Good evening, ladies and gentlemen, space fighter pilots and veterans, of the galactic wars! We have some excellent news for you and other fans of arcade shooters. You’ll no longer need to suffer long lines at the arcade, stuffing quarter after quarter into the infernal machine hoping for one last shot to take down the alien menace! With the new home version of Namco’s Galaga, the battle is right at your fingertips on the Nintendo Entertainment System.
I always enjoy a fast-paced, action-packed, no nonsense arcade game, so imagine my delight when I discovered the game would be coming to everyone’s favorite modern gaming machine. On the NES, the game is called Galaga: Demons of Death. At its core, it’s the same old Galaga we all love to hate in the arcades. What you see is what you get. But what you get is something truly wonderful—one of the best arcade games around in the comfort of your own home! Sure you pay more for the game up front, but you can play as often as you like! Plus, you could always charge the neighborhood kids 25 cents a pop to try and pay for the Game Pak.
This game has state-of-the-art graphics (well early ‘80s state-of-the-art), with realistic ships and insane alien spacecraft on the attack. I especially like the color schemes used on each of the ships. It’s easy to tell which are the drones and who’s in charge. The game play is simple and intuitive, with quick movement and responsive firing. You’ll have to carefully dodge alien attacks while blasting away at progressively faster waves of ships from an attacking armada. There are bonuses throughout, but dangers as well. This time around, the aliens have a trick up their sleeve—capturing your own ship and turning it against you!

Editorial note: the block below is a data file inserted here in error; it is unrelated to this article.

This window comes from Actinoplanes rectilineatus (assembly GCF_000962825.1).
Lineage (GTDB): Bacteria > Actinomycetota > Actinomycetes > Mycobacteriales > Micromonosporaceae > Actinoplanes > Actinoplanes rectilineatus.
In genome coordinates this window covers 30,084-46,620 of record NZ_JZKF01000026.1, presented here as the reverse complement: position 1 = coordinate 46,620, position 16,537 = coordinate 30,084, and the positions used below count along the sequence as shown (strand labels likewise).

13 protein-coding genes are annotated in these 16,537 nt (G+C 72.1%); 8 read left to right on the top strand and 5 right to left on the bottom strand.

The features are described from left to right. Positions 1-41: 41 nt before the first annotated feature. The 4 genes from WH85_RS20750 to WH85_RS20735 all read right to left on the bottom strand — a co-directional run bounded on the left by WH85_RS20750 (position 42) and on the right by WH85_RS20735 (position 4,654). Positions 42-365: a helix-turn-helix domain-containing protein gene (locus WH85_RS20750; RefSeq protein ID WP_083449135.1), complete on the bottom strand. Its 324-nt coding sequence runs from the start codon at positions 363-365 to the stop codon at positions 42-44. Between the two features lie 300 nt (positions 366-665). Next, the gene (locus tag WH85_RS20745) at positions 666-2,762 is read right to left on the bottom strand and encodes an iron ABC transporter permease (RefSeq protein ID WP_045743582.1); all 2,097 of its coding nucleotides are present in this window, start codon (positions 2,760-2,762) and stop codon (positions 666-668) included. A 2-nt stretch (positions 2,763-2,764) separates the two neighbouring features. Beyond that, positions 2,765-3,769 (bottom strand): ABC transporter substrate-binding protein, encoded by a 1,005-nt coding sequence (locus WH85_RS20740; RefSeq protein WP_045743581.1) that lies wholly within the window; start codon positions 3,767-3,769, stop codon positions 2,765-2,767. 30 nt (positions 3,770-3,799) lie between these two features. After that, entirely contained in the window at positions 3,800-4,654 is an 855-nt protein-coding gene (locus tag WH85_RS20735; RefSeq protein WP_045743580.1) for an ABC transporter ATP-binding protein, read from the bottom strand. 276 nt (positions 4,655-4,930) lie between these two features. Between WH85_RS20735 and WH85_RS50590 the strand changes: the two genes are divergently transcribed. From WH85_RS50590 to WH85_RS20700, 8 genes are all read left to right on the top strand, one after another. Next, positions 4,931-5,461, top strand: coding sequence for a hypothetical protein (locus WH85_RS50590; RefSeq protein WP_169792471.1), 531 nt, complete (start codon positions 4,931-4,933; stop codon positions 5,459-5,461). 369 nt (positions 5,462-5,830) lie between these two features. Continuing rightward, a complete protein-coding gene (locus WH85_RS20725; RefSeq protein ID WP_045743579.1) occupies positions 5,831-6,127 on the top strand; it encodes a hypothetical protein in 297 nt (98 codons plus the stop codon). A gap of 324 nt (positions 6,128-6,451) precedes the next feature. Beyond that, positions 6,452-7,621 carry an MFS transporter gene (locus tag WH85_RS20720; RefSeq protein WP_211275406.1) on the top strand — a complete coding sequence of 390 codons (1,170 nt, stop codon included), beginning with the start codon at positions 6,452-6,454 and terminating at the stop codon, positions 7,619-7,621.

The stages themselves are the standard shoot your way through space types we’ve seen in the arcades, with fun little bonus stages popping up every few waves. Because the levels increase in speed and difficulty each time, the challenge stays fresh. I keep trying to top my own high scores, it’s just too bad the cartridge doesn’t save them.
While I enjoyed the graphics and gameplay, I found the sound lacking. There wasn’t really much here but occasional music and repetitive sound effects. One can only hear the screaming sound of an alien spacecraft or the laser blast of one’s own ship so many times before turning the television’s volume knob to zero. We’ve heard good music in so many Nintendo games recently, so it’s a bit disappointing to get something on the level of an Atari.
Aside from my gripes with the sound, I enjoyed Galaga: Demons of Death and shall return to the game often. While it might seem a little dated when compared to other recent releases like Life Force and Legendary Wings, this one still has that magic ingredient that keeps me coming back for more. So what are you waiting for, ensign? Don your piloting gear, hop in your space fighter and set a course for adding this game to your NES library today!
Final Thoughts: GREAT
Finally we have a nearly arcade-perfect port of Galaga for the home console! This is one of the best arcade shooters of its era and fans will appreciate the effort put into this one. If you like challenging NES games, this one should be on your list of games to purchase next.
Based in Colorado, David Buck is an author, musician, and media specialist. In his spare time, he composes music, writes science fiction, and builds scale models, mostly starships and movie cars.